Enjoy the Colorful Photographic Impressions by Vann Helms
Except for a rocky promontory in the Badlands of South Dakota near Mt. Rushmore, North Carolina’s Mt. Mitchell is the highest land east of the Rocky Mountains. As winter gave way to spring, it seemed the perfect time to make my first climb to the top of that iconic peak. With the Blue Ridge Parkway only recently opened because of melted snow, and with the Parkway still closed just south of the state park entrance because of the ongoing repairs to last summer’s threatened landslide, there were almost no people around. All facilities were still shuttered from the winter deep freeze. It was just above freezing, and snow was still visible in the shadows. The sky was totally clear with no wind. Perfect.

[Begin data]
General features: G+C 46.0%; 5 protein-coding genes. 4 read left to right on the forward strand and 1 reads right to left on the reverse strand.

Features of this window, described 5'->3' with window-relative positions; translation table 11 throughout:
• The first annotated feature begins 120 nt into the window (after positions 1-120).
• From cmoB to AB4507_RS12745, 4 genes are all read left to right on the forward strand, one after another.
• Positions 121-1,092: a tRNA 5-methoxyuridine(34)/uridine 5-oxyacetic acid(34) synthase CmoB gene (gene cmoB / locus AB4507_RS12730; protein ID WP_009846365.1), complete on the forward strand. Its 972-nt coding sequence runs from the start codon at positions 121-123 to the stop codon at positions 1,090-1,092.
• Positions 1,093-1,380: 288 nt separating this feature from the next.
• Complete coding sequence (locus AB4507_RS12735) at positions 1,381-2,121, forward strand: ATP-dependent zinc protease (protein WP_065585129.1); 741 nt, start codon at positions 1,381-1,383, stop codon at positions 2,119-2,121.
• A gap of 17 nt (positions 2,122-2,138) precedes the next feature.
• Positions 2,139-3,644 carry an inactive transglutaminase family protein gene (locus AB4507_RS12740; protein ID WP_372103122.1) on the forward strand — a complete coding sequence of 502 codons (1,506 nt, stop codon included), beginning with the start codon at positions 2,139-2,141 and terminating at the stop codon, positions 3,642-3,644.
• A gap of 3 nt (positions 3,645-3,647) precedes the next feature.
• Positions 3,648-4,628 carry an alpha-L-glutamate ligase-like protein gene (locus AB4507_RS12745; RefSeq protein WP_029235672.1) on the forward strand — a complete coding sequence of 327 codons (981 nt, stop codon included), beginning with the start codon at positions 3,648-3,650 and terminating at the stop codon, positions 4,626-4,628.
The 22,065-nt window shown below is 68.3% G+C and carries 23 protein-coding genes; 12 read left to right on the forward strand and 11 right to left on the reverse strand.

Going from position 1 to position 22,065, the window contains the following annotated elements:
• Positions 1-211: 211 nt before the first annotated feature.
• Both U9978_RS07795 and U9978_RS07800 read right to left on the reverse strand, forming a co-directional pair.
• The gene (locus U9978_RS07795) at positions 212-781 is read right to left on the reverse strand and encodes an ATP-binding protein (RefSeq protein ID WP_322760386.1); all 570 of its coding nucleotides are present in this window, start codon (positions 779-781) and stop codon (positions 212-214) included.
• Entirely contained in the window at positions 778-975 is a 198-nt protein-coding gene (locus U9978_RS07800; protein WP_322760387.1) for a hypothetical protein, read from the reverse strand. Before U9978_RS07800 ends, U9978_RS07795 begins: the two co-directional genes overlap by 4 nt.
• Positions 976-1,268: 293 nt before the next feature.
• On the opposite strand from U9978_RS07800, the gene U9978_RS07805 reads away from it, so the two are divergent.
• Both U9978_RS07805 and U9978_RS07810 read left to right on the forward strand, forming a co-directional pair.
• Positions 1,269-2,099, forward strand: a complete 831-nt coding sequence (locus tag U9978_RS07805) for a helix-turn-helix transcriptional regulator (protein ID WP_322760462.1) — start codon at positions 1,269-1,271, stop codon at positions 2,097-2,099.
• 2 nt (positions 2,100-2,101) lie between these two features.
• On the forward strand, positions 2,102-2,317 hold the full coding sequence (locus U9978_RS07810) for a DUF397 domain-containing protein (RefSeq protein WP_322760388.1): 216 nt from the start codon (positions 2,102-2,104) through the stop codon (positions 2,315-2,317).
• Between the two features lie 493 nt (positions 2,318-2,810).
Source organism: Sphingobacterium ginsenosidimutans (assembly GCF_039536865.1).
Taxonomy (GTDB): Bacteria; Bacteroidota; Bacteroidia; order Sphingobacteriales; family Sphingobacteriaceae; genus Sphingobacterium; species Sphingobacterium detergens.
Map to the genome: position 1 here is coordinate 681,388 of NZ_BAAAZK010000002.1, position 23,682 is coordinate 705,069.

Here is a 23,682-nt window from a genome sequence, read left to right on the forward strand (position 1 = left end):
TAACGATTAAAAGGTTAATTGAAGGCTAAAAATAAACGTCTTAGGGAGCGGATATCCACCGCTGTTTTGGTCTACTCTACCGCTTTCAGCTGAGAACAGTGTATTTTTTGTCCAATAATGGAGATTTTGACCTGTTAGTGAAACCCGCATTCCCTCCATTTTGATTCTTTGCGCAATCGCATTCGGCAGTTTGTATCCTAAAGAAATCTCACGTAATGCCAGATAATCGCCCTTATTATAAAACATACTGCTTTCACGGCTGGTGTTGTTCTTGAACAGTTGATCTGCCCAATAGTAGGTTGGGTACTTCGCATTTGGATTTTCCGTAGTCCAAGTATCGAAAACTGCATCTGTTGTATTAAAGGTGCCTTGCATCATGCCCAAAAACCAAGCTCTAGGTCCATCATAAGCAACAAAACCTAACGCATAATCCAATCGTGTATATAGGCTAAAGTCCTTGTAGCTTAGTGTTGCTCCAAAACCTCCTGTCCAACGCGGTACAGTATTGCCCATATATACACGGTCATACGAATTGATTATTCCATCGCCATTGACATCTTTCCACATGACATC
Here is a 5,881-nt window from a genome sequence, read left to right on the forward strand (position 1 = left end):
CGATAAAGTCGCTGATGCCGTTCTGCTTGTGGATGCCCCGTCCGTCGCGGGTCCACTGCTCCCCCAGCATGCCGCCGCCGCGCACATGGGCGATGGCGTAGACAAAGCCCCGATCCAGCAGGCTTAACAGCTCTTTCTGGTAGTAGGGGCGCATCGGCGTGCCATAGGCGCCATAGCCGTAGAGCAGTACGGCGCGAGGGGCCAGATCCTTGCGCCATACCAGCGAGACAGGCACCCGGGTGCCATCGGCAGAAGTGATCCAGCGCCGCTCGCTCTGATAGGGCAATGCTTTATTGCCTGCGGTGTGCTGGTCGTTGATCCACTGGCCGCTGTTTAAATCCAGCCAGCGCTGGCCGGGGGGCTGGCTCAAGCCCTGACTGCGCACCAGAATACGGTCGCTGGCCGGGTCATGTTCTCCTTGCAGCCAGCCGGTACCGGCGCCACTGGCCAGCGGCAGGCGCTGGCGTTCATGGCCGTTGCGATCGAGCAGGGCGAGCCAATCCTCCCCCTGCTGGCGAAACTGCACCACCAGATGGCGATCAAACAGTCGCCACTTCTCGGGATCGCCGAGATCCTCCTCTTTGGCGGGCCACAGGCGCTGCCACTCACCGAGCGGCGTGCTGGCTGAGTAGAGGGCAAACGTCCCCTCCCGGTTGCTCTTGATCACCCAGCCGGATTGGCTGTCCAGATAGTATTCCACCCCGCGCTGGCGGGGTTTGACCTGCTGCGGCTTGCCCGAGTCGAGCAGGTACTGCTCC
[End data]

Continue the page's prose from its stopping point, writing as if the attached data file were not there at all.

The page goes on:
The view to the south over the ramp for the platform lets you know right away that you are on top of the world. If you ever wondered why these are called The Blue Ridge Mountains, this panorama will leave no doubt.
The next peak south of the summit has a gathering of communication towers that is visible even from I-40, twenty miles to the east. When you hit “seek” on your FM dial at this altitude, stations will come in loud and clear on every number on the radio. Now try to choose one you like…
Being above everything, the blue sky seems to be endless.
Just in case you aren’t sure about which direction you are facing, a bronze outline of the state of North Carolina in the center of the platform features clearly labeled direction indicators.